most, some, at least one of you lives here and could reasonably go out and find whatever beer piques your interest. I hope you read something here that provokes a drive to experiment.
If you’d like a compilation of all my notes published on this blog click here.
This is where it all started, the birth of Rock & Roll. Chuck Berry work on the electric guitar, paired with a rather traditional jazz rhythm section. This recording was taken sometime shortly, but the Track “Mabellene” was origionaly recorded in 1955, as the Jazz era was coming to a close. The popular charts that year were still composed mostly of jazz vocalists such as Frank Sinatra and Sarah Vaughn. Enter Chuck Berry and “Mabellene”, a track that would forever change American music.
Anchor Brewing Company is one of the oldest breweries on the west coast, brewing since 1896, with the exception of a mildly mandatory break during prohibition. Their home of San Francisco has a pretty respectable craft beer scene, and it has been built on the back of Anchor Brewing Company. Fritz Maytag bought Anchor brewing in 1965, saving it from the dark age of beer that consumed so many small breweries. It managed to survive in a market dominated by macro-production lagers and thus became one of the forerunners of the craft brewing movement. In 1971 Maytag introduced a porter, an IPA and a barleywine to the brewery’s products, which likely made Anchor the only brewery in the United States commercially producing any of those styles of beer. Anchor Steam Beer was the brewery’s flagship product, and predates Maytag’s buyout. It was first brewed in 1896 and is considered a stylistic archetype.
Format: 12oz Bottle
Glassware: Pelican Pint glass
IBU: 30 (approximate)
Style: Steam Beer/California Common
Anchor Steam Beer pours a beautiful copper color, invoking thoughts of refreshment but also potent flavor. The Eggshell colored head stands about ¾ after pouring, and it slowly recedes to a nice cap over the beer. As I drink, the foam leaves spectacular lacing in my pint glass. The aroma is very clean and smooth. It is simple and un-aggressive, a backbone of caramel malt with an ephemeral whiff of floral hops. At first taste I get a crisp sweetness, as the beer crests the tongue I notice the floral hops and a touch of a very plain apple flavor. The aftertaste leaves a slight roasted grain flavor with a hint of bitterness. This beer has an average body, but the fine carbonation tickles the tongue nicely. This beer would be a fine compliment to summer barbecue food. Though it is smooth and generally uncomplicated, its mellow but potent flavor makes it a nice food pairing. Match this with burgers or fish from the barbecue.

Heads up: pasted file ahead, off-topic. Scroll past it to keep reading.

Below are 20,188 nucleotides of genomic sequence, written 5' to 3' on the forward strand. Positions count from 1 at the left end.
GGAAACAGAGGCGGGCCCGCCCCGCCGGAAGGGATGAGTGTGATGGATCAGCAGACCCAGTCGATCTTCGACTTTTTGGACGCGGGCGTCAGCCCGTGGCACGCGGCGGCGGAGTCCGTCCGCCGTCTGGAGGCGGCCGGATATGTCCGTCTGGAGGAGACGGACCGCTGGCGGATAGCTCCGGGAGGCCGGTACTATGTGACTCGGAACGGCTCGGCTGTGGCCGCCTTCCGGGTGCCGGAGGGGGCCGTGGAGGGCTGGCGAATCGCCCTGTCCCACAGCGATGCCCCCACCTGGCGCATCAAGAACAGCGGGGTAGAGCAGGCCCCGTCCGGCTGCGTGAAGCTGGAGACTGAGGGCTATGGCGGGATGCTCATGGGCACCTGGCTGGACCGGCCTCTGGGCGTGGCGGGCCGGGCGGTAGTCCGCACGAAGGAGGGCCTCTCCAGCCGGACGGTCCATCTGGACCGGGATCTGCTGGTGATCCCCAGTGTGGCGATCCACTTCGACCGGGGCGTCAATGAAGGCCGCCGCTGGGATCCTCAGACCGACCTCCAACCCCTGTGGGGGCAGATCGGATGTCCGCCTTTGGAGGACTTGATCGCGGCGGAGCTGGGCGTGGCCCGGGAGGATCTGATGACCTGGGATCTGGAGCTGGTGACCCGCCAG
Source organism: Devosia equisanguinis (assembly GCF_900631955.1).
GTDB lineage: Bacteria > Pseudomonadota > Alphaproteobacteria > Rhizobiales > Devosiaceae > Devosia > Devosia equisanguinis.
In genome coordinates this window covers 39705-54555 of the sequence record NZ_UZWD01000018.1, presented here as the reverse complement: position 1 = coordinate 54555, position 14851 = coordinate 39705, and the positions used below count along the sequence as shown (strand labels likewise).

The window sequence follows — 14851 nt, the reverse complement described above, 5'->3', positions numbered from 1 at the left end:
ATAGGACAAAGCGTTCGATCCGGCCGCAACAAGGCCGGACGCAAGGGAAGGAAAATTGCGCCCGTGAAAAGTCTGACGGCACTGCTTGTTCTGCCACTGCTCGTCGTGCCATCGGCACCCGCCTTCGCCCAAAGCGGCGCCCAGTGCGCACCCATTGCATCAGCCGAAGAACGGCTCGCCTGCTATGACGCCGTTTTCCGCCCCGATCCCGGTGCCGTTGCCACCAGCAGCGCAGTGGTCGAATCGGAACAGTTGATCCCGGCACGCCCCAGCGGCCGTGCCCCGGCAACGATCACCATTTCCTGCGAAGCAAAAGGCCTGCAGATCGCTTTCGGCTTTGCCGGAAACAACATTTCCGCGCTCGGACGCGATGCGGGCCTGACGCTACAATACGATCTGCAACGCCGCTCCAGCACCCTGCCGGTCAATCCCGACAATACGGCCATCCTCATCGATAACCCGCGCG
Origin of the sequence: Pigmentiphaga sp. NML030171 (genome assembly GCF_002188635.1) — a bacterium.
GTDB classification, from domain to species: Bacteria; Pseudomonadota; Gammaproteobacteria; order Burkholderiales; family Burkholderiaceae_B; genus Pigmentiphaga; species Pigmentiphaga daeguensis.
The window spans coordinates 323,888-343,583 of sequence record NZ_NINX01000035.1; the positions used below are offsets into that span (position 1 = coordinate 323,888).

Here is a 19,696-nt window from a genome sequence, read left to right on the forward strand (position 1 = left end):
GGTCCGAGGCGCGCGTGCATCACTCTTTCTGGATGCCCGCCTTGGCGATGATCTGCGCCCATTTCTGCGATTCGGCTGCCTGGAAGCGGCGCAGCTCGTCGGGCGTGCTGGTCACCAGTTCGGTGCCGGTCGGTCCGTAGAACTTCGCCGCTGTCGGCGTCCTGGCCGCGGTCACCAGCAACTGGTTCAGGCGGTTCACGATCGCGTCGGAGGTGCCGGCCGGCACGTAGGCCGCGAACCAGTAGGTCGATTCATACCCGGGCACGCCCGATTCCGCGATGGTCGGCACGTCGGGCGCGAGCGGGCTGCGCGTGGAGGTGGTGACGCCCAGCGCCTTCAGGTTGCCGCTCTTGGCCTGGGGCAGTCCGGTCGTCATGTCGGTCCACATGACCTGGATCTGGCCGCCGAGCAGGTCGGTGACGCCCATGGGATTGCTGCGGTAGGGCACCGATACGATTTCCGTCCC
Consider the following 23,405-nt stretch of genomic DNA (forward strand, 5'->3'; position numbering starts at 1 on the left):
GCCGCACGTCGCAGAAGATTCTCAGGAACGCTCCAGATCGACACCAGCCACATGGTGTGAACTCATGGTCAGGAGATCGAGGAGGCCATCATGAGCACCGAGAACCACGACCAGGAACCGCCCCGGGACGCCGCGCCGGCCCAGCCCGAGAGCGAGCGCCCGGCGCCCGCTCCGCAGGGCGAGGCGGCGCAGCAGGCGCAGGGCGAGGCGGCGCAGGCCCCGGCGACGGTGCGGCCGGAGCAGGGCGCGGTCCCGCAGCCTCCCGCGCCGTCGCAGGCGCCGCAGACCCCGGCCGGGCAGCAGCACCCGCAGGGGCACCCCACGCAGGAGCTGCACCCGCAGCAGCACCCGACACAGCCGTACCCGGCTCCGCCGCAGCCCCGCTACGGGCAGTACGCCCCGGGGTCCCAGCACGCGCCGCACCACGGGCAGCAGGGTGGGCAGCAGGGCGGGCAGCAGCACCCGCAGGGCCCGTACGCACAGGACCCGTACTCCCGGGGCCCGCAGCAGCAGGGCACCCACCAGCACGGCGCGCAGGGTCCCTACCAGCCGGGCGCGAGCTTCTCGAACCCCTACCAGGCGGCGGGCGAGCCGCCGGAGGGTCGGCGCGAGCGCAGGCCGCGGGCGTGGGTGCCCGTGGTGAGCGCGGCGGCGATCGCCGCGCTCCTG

I intended to post this song after hearing the Animals’ version of it, but I discovered it has a mildly controversial history. According to Wikipedia it was an old folk song that was recorded without much success by a few people, including Bob Dylan. (Listen to the Dylan version here.) Since the Animals recording in 1964, it has been covered by almost everybody; clearly it is an influential piece of music.
Eric Burdon’s voice is absolutely fantastic for this song. Also did you know that he was also the vocalist for War? Head-splosion.